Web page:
Nebuchadnezzar knew where his blessings had come from, he knew that God had blessed him, and yet he was full of pride. The very next verse of Daniel 4 tells us that “while the words were still on his lips a voice came from heaven…” Nebuchadnezzar had it all taken away, he was reduced to living like a wild animal out in the open field, and eventually he came to his senses.
God’s Word says that God does not change. As He dealt with those long ago so He still deals with us today. When we get prideful and arrogant He will bring us down. Let me give you an example.
Bernie Madoff founded the Wall Street firm Bernard L. Madoff Investment Securities LLC in 1960, and was its chairman for almost fifty years. During that time his clients called him a genius. They begged him to take their money and invest it. Bernie reaped the benefits of his reputation. He had an $8 million penthouse on East 64th St. in New York, a 5 bedroom, 6,300 square foot waterfront home in Palm Beach valued at $23 million, and another condo in Palm Springs as well. If Bernie and his wife ever wanted to travel abroad then they could stay in their home in France.
Bernie had lots of toys. He had a $2.2 million yacht he named, “Bull,” along with two other boats. He owned half of a $25 million corporate jet. Bernie made millions of dollars every year until he was arrested on December 11, 2008 for scamming 5,000 people who had entrusted him with their money. Bernie Madoff was too big, too smart to ever get caught. Really?
After Bernie was sentenced to 150 years in prison he moved from his 6,300 square foot home into an 8 by 10 foot cell at the Federal Correctional Facility in Butner, North Carolina. The man who made millions of dollars a year was given a job in the prison cafeteria where he walked around with a dustpan and broom sweeping up the dropped food for 14 cents an hour.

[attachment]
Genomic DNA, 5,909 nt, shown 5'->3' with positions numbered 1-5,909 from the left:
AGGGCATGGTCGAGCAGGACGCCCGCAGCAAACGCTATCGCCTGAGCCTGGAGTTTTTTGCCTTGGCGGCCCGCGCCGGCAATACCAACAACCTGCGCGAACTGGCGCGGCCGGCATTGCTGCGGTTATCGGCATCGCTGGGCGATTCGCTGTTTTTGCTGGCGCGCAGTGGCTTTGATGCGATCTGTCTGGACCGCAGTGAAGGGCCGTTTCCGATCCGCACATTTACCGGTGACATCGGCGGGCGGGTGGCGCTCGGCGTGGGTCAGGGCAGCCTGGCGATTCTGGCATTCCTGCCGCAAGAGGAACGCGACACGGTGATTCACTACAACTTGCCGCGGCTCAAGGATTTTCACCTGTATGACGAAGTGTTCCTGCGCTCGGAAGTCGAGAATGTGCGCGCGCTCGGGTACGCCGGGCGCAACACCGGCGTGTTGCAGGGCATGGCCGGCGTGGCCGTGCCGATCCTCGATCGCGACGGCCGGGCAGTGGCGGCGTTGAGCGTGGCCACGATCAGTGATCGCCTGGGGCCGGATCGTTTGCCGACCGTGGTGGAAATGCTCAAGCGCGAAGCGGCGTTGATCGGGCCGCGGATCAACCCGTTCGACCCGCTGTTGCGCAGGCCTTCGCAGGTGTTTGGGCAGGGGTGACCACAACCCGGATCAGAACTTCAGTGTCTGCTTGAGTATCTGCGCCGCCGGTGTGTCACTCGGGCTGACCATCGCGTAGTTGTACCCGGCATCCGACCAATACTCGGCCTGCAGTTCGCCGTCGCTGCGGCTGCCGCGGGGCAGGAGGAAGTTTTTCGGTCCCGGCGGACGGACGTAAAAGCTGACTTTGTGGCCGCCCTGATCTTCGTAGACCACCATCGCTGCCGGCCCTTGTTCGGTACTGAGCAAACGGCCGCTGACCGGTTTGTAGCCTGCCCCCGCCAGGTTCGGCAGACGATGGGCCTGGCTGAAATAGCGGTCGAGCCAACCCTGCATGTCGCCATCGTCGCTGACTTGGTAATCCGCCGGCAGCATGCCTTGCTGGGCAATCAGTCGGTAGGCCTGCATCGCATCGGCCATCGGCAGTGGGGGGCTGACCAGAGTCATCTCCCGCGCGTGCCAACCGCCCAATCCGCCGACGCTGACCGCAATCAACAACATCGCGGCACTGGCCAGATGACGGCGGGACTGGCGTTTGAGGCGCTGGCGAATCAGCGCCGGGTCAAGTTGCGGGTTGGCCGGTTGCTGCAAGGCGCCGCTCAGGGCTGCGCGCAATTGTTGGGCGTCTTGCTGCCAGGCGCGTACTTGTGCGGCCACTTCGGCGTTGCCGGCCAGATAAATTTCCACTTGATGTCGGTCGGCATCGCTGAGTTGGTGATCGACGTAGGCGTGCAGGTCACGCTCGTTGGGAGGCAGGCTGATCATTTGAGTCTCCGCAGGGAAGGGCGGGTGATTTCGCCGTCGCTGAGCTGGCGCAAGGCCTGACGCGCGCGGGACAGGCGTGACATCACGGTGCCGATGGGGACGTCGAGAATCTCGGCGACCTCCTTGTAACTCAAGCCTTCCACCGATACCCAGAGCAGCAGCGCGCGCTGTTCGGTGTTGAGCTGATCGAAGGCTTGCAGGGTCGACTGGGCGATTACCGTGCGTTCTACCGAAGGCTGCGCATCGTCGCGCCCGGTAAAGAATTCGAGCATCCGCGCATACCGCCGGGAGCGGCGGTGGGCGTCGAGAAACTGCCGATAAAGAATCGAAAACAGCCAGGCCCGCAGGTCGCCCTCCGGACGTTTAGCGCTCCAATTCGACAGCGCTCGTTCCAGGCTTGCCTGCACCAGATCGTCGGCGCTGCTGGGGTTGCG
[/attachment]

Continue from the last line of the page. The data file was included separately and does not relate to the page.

Not Just Arrogant, but Evil
It was not just the arrogance and pride of Edom that led to God bringing them down. The Edomites did evil in the eyes of the Lord when their brothers, the people of Judah, were being attacked by their enemies. Let’s read together from Obadiah 10-14.
10 Because of the violence against your brother Jacob, you will be covered with shame; you will be destroyed forever. 11 On the day you stood aloof while strangers carried off his wealth and foreigners entered his gates and cast lots for Jerusalem, you were like one of them. 12 You should not look down on your brother in the day of his misfortune, nor rejoice over the people of Judah in the day of their destruction, nor boast so much in the day of their trouble. 13 You should not march through the gates of my people in the day of their disaster, nor look down on them in their calamity in the day of their disaster, nor seize their wealth in the day of their disaster. 14 You should not wait at the crossroads to cut down their fugitives, nor hand over their survivors in the day of their trouble. (Obadiah 10-14 NIV)